Introduction A recent study suggesting β-blockers should be contra-indicated in cirrhotic patients with refractory ascites has gained significant attention.1 We sought to examine this hypothesis in a cohort of patients undergoing elective paracentesis in a tertiary liver unit.
Methods We retrospectively studied 114 consecutive patients undergoing regular paracentesis between July 2007 and December 2010 at Addenbrooke's Hospital. 36 patients were maintained on propanolol for variceal prophylaxis, whereas 78 were not β-blocked. Mortality and morbidity were compared between the two groups. The χ2, Mann–Whitney and Kaplan–Meier methods were employed for statistical analysis.
Results There was no statistically significant difference between the two groups in terms of age, sex, aetiology of liver disease (predominantly alcohol), Child-Pugh score and UKELD. Hepatocellular carcinoma was present in 16% of patients in the propanolol group and 13% of the non β-blocked group (p=0.62). Varices were predictably present more in the propanolol group compared with the non β-blocked group (97% vs 59%, p<0.001). The mean total daily dose of propanolol used was 48.9 mg. The incidence of spontaneous bacterial peritonitis was similar between the propanolol group and non β-blocked group (43% vs 50%, p=0.51). The incidence of overt encephalopathy was also no different (43% vs 44%, p=0.93). Variceal bleeding occurred more frequently in the propanolol group compared with the non β-blocked group (69% vs 41%, p<0.01). Median survival was 18 months in the propranolol group vs 11 months in the non-propanolol group, with no significant difference between Kaplan–Meier survival curves (p=0.93, log rank test) (Abstract PTU-001 figure 1).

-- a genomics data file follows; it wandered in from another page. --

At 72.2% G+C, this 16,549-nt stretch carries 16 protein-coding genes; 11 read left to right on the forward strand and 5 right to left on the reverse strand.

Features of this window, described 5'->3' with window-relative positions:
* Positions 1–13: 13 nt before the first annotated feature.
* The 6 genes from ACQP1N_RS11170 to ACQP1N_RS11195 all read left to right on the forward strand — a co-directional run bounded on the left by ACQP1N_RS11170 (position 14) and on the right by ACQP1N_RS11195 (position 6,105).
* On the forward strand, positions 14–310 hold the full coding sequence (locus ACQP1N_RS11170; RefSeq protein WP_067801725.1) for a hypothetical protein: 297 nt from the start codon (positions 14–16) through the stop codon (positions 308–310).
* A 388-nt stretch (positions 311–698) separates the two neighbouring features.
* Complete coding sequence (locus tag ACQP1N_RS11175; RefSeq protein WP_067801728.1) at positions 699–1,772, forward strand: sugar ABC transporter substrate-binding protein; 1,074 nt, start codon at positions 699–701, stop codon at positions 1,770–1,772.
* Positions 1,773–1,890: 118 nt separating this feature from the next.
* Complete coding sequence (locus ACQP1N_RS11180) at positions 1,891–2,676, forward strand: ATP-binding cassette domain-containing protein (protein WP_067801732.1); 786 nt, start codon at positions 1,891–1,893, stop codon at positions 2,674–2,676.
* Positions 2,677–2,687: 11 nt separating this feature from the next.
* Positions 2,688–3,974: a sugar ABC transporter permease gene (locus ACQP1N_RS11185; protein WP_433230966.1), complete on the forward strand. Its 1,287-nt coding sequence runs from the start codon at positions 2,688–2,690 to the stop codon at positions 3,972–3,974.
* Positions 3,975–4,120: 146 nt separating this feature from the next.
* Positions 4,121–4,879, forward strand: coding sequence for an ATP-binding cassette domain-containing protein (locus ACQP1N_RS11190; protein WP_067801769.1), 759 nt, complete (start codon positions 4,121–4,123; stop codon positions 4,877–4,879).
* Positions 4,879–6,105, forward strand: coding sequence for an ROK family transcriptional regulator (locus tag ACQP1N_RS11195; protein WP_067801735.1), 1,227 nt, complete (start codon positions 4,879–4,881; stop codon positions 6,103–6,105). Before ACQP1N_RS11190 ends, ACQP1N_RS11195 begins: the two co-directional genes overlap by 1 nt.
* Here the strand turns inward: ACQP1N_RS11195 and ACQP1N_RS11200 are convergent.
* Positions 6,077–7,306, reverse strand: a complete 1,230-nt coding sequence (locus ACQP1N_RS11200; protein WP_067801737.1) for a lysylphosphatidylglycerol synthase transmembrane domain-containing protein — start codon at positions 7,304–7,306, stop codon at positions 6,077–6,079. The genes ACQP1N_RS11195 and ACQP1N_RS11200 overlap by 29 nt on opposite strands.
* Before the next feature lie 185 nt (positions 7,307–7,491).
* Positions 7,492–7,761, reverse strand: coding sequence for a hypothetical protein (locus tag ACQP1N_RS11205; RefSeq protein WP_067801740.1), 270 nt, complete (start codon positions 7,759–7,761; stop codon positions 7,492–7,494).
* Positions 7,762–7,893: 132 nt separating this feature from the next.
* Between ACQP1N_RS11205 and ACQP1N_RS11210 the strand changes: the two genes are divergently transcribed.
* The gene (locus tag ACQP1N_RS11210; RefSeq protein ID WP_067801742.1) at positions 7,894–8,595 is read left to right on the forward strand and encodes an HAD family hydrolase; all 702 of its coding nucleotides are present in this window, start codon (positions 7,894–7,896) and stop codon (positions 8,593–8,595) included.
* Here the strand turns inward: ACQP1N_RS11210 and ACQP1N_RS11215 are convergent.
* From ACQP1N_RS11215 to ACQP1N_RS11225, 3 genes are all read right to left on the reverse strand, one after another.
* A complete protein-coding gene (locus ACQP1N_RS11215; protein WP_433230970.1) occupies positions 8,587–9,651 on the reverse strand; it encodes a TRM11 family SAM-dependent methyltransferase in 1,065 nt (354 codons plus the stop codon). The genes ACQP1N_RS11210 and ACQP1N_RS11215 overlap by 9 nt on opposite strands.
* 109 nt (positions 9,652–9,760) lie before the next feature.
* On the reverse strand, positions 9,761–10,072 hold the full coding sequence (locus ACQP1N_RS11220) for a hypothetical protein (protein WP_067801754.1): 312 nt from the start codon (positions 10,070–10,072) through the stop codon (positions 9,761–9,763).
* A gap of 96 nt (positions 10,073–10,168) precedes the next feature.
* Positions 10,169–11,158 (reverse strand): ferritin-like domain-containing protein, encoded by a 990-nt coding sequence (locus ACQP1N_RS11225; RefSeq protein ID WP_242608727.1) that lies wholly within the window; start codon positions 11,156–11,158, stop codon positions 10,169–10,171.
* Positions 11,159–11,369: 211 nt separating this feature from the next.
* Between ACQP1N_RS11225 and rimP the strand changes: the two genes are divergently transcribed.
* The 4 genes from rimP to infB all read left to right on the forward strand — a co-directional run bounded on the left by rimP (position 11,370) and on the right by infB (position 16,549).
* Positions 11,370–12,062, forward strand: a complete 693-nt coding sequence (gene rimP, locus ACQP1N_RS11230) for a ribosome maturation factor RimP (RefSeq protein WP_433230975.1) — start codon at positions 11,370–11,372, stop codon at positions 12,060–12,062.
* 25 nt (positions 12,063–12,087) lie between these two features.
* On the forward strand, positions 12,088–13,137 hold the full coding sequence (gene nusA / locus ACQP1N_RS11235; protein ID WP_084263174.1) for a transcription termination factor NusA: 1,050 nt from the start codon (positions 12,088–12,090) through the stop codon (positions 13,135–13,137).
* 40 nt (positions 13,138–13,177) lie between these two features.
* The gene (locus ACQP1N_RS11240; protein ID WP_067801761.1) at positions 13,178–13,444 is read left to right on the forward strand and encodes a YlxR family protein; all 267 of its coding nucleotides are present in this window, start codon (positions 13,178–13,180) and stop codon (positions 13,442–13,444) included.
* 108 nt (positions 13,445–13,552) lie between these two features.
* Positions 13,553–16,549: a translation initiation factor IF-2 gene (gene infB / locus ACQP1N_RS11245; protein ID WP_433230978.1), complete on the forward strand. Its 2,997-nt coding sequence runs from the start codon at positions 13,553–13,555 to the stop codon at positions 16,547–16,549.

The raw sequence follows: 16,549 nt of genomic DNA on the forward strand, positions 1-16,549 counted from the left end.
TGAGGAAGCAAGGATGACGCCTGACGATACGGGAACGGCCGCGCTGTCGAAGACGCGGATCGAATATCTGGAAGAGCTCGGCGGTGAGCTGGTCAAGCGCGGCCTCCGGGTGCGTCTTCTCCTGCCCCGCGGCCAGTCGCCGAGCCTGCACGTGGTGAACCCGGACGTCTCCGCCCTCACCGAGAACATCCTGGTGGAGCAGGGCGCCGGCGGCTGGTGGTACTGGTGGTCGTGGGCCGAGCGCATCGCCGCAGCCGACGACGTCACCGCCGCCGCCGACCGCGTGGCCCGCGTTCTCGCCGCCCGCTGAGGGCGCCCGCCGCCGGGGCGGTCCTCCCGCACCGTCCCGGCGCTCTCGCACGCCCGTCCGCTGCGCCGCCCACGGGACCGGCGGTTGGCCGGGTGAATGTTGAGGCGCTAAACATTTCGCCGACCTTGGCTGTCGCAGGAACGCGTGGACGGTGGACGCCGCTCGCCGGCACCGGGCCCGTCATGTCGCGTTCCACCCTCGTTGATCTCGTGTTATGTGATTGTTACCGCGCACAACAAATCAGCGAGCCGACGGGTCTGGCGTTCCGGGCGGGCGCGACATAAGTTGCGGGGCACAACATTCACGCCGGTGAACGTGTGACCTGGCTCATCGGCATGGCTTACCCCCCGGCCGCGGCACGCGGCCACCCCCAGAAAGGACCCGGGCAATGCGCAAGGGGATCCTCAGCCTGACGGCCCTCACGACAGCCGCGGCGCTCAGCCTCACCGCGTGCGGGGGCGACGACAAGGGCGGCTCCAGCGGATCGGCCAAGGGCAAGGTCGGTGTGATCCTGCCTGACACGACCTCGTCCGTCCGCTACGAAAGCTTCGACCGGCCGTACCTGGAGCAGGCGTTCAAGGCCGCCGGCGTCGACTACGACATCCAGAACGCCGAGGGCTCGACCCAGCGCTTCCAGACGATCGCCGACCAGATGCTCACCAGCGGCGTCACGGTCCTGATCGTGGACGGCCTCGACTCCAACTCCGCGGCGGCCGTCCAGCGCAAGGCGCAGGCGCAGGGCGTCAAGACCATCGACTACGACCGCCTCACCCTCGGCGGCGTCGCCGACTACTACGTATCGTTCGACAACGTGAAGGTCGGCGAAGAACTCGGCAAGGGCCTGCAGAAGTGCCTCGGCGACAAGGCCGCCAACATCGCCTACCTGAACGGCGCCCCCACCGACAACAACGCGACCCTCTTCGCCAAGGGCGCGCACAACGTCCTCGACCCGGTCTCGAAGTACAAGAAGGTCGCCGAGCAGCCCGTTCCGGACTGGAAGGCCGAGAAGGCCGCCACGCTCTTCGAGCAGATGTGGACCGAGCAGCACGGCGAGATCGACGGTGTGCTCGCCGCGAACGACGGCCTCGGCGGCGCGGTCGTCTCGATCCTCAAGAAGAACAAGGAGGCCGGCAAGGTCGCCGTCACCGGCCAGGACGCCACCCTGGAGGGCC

Conclusion This study demonstrates that propanolol used in a total daily dose of between 40 and 80 mg is safe in patients with cirrhosis and refractory ascites. Deleterious effects at higher doses cannot be excluded. Notwithstanding this limitation and the retrospective nature of the analysis, these data reassure regarding the use of β-blockers in this patient group and that such drugs should not be immediately contraindicated.
Competing interests None declared.
Reference 1. Serste T, Melot C, Francoz C, et al. Deleterious effects of beta-blockers on survival in patients with cirrhosis and refractory ascites. Hepatology 2010;52:1017–22.
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